Polaris moves closer to electric bikes

Brammo Empulse electric motorcycle

Electric Indian and Victory motorcycles could be a possibility now that Polaris Industries has gone from being an investor in Brammo since 2011 to the shock owner of the Oregon electric motorcycle business.

Polaris now plans to invest heavily in Brammo to develop new models, electric motors and batteries. It will also begin making Brammo electric motorcycles later this year in its Spirit Lake, Iowa, factory where they also make Global Electric Motorcars (GEM) and Goupil electric golf cart-style vehicles.

CEO Scott Wine says they have collaborated with Brammo on several projects in motorcycles, off- and on-road vehicles and are committed to electric vehicles with lithium-ion batteries, but also developing “leading electric drivetrain technology”.

“We anticipate a return on these investments and believe the new alignment brings us that much closer to delivering world-class electric solutions across our products,” he says.

His statement seems to indicate electric versions of its Victory or Indian motorcycles, which would make sense in the wake of Harley-Davidson’s Project Livewire electric motorcycle concept unveiled last year.

Harley LiveWire
Harley LiveWire


Polaris Australia marketing manager Adrian Givoye would not comment on “non-traditional” motorcycle manufacture, but hints at more Indian and Victory conventional models this year.

He says Polaris has a “long-term strategic” view and was “obtaining EV knowhow and capability” to be prepared for a market switch to electric power.

Polaris and Harley aren’t the only traditional manufacturers finally getting into the electric market. BMW last year launched an electric scooter, Yamaha is building two electric bikes, KTM has developed an electric trials bike and Bultaco is returning to the market with an electric bike.

Adrian also wouldn’t comment on the business arrangements for distributing Brammo bikes in Australia which has only recently been taken over by importers ElectroMotive Force.

Brammo Empulse
Brammo Empulse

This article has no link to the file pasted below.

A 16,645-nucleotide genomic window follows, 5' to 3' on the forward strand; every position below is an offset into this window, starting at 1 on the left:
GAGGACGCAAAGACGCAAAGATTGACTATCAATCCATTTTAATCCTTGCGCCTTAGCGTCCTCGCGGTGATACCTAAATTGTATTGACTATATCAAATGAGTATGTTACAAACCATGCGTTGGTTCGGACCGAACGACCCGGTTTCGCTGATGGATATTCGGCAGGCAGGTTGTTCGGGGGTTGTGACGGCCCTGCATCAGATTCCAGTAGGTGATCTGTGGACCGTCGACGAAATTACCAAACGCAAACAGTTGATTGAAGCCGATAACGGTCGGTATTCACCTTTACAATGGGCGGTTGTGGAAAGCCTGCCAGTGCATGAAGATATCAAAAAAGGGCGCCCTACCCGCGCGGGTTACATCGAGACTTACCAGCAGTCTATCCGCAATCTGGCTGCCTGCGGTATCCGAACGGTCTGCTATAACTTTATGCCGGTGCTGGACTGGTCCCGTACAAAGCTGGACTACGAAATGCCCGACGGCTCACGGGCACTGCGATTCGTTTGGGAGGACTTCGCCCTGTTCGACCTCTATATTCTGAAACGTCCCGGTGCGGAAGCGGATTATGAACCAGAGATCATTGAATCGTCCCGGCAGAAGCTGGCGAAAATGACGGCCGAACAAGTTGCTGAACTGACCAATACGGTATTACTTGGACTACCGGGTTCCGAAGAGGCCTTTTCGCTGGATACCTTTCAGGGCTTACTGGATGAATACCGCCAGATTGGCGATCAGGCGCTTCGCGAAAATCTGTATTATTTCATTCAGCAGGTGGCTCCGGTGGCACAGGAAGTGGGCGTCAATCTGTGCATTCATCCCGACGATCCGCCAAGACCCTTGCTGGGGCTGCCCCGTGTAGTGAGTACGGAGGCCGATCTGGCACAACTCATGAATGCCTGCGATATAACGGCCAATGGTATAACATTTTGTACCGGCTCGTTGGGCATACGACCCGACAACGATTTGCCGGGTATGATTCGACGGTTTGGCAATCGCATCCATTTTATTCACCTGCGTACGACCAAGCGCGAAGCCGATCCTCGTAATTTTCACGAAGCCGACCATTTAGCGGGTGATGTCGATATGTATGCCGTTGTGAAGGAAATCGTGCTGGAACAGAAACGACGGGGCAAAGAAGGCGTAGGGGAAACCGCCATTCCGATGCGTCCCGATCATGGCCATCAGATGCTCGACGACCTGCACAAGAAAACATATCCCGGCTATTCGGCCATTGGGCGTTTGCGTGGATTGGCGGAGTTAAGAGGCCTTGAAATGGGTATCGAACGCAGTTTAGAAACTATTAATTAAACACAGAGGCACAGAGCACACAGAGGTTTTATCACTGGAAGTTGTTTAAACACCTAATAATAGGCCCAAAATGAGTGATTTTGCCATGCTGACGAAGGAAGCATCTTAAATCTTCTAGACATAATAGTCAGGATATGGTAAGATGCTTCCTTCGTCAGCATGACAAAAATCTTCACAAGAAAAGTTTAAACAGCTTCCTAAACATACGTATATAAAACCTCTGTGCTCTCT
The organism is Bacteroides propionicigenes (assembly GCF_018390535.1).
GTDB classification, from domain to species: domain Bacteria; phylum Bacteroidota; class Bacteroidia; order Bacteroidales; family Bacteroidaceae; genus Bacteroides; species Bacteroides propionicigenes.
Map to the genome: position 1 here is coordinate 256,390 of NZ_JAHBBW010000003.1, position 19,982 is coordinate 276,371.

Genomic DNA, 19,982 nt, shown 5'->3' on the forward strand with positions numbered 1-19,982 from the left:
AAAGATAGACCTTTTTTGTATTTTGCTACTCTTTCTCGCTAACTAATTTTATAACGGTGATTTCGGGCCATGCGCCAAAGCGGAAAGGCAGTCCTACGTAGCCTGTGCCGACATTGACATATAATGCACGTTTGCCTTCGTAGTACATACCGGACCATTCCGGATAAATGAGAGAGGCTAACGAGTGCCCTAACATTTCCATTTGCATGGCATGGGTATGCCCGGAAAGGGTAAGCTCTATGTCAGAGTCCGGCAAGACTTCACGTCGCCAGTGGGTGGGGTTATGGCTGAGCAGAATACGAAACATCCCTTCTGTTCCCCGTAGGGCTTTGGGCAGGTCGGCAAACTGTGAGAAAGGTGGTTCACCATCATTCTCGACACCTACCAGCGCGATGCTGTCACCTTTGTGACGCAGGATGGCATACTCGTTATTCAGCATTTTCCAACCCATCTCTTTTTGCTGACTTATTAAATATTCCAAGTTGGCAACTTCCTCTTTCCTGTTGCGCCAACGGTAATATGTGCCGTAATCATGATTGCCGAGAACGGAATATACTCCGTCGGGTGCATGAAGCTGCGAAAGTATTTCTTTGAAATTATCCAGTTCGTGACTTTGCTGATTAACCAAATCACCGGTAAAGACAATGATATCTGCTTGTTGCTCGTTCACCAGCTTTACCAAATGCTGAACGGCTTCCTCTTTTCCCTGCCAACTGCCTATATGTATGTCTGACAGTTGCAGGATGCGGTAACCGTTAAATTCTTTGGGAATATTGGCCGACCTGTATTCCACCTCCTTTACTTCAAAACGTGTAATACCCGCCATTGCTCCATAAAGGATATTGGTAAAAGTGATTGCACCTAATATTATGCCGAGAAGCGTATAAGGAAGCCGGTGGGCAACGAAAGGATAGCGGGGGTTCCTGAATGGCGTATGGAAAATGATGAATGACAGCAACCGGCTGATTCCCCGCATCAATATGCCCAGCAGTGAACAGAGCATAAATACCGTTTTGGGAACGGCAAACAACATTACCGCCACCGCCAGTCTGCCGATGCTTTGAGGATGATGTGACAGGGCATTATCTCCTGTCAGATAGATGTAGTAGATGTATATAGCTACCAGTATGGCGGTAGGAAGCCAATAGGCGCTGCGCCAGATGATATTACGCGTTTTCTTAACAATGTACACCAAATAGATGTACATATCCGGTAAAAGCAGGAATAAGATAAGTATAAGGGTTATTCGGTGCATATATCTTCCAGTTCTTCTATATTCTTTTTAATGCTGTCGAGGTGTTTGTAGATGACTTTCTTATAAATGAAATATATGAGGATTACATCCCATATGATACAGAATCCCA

ELMOFO managing director Brett Sutherland says they hope to retain the distribution rights for the Brammo Empulse.

“I have been in regular contact with Brammo about this over the past few months and I’m not entirely sure how this will affect our distribution deal,” he says. “The expectation is that Polaris would want to keep the international distributors as it can be difficult to find the right fit for this sort of product. Regular motorcycle dealers tend not to push electrics over their regular bikes.

“We have full Australian approval for the Empulse and Empulse-R. I have a registered Empulse-R here, but our shipment of bikes is still sitting in the US. Now that the deal with Polaris is done, I hope to have some bikes on the way within four weeks.

“We have constant interest in the Brammo product but presold less than 10 bikes prior to getting wind of this. We held off selling anymore as there was some uncertainty as to whether we would be able to secure any bikes.

Brammo Empulse
Brammo Empulse R

“Brammo know how to build a great electric powertrain and Polaris know how to build bikes in a cost-efficient manner. So hopefully this will result in some future cost-effective Polaris/Brammo electric bikes. If not, the bikes we have will become collector’s items, which would be a shame.”

The Empulse R model costs $19,350 (plus on-roads) and the base model is $16,670. Both models have 40kW of power, while the R has 90Nm of torque and the standard has 63Nm.

They have a 10.2kwh lithium-ion battery which takes eight hours to recharge on an American 120 volt mains, but will be a lot quicker on our 240V system. It comes with a 3kW on-board charger.

Range is about 200km in the city and 90km on the highway or 129km combined and all electric bikes in Australia are learner-approved.


  1. On the supply side the outlets are limited to 10A. So on the battery side the current will be double and charge twice as quick for the same battery voltage.

  2. Whats the difference between a 120volt and a 240volt system in the effect on charge times. There will be a stepdown transformer in the charger and it’s output will be the same no matter. So why quicker on 249?

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